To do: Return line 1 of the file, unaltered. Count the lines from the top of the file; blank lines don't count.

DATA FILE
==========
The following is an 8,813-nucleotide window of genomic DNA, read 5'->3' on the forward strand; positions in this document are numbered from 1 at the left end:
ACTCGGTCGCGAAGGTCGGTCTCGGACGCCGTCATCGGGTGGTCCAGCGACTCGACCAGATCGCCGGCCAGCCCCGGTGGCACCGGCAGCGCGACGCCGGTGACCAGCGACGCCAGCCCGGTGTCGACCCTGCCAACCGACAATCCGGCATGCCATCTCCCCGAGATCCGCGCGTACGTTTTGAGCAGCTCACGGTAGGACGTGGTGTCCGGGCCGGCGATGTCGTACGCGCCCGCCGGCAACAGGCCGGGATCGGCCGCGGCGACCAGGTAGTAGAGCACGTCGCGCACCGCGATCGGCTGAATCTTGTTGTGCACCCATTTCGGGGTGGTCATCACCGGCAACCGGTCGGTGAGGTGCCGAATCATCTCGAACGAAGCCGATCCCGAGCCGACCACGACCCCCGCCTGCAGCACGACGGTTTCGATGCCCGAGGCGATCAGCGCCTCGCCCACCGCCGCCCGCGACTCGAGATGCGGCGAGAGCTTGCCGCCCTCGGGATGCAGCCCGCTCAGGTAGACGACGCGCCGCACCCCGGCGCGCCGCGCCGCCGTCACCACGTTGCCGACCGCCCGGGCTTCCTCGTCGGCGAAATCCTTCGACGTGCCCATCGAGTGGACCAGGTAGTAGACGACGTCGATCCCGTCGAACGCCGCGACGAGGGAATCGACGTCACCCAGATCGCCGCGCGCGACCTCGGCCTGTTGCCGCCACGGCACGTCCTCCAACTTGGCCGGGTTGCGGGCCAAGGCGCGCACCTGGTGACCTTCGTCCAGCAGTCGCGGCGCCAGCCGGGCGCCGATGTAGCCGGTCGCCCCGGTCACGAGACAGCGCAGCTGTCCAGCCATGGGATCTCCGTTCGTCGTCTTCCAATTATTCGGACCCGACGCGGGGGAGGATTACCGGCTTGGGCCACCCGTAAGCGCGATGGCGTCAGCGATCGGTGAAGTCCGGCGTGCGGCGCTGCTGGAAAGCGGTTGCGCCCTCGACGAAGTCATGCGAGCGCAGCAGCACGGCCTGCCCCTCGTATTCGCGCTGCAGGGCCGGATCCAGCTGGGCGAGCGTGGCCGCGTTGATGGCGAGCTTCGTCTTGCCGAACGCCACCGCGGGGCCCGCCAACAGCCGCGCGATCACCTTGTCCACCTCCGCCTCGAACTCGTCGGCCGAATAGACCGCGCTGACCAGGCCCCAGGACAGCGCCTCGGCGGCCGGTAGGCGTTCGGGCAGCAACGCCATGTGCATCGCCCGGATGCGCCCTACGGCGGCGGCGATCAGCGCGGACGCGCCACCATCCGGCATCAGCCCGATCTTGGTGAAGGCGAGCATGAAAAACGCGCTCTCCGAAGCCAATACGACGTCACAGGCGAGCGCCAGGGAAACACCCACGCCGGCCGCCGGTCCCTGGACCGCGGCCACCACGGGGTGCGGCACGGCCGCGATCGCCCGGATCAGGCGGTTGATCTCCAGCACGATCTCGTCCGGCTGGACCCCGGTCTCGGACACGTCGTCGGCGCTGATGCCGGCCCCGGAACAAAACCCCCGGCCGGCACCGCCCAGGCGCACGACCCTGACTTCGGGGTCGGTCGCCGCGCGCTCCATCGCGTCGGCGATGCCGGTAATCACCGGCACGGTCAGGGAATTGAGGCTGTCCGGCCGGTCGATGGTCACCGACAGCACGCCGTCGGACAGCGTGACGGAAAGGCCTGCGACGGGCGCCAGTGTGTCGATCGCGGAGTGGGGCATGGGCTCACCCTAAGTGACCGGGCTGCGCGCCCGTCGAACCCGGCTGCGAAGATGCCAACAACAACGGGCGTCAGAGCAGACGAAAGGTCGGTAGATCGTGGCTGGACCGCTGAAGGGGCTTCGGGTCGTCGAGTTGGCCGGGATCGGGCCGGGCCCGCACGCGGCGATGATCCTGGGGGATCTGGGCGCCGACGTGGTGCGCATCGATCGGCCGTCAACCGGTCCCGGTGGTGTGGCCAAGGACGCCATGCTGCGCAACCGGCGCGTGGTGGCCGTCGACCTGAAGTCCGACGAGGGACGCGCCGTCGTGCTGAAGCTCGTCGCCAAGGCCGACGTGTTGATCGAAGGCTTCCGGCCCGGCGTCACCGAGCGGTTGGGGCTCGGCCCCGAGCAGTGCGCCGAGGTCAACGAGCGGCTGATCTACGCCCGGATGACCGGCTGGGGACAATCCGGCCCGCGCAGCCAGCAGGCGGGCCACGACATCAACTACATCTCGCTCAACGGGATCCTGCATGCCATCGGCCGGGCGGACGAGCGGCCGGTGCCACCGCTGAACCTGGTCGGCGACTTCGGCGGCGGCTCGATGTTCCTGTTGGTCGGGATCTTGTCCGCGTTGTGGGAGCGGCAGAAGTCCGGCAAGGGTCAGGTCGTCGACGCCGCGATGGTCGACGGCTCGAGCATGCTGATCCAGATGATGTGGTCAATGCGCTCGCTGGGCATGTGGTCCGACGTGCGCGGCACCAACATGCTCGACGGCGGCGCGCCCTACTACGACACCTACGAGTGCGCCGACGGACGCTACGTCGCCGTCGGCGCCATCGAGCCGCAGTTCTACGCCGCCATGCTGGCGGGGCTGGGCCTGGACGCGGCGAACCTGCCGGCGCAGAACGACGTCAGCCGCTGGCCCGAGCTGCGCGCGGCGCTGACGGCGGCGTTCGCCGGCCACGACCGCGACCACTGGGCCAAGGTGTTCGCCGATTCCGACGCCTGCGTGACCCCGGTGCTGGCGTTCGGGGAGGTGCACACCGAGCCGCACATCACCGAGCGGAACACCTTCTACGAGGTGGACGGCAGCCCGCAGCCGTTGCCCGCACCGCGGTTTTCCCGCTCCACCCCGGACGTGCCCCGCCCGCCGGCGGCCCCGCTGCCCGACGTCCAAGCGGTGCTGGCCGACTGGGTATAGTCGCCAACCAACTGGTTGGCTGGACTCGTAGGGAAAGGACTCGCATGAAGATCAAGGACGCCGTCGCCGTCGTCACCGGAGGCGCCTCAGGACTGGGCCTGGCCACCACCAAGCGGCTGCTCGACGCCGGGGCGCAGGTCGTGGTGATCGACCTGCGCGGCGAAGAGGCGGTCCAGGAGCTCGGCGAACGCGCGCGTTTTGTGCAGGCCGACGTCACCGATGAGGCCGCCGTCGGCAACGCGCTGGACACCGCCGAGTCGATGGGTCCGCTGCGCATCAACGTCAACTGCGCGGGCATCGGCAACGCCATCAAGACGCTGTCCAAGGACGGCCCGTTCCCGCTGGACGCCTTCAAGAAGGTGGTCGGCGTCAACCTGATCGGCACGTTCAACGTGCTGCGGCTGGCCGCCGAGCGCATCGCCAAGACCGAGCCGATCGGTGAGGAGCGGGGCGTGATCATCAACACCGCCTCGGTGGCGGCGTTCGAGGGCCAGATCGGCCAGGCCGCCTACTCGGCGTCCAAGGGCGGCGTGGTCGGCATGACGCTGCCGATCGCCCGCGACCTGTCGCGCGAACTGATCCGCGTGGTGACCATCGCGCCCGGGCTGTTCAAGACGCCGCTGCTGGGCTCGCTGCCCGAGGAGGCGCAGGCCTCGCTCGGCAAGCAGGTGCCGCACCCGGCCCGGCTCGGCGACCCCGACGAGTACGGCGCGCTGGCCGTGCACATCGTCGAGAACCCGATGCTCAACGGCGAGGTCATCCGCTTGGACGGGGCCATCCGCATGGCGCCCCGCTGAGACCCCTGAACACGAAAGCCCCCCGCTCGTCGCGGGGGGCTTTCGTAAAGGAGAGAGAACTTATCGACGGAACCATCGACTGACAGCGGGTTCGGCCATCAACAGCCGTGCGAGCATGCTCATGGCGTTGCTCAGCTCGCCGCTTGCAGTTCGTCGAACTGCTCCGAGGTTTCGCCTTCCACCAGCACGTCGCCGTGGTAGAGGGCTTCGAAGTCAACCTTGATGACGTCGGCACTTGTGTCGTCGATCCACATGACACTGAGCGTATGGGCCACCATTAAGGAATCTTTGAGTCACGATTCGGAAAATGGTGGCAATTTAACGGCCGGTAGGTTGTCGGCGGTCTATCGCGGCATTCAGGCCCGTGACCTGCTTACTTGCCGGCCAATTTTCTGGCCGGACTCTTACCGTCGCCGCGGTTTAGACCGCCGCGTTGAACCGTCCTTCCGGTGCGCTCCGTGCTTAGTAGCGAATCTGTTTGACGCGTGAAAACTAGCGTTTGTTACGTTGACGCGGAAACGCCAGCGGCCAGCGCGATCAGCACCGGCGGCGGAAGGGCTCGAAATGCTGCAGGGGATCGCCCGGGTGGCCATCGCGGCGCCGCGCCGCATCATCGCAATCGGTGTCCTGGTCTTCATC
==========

The following is an 8,813-nucleotide window of genomic DNA, read 5'->3' on the forward strand; positions in this document are numbered from 1 at the left end: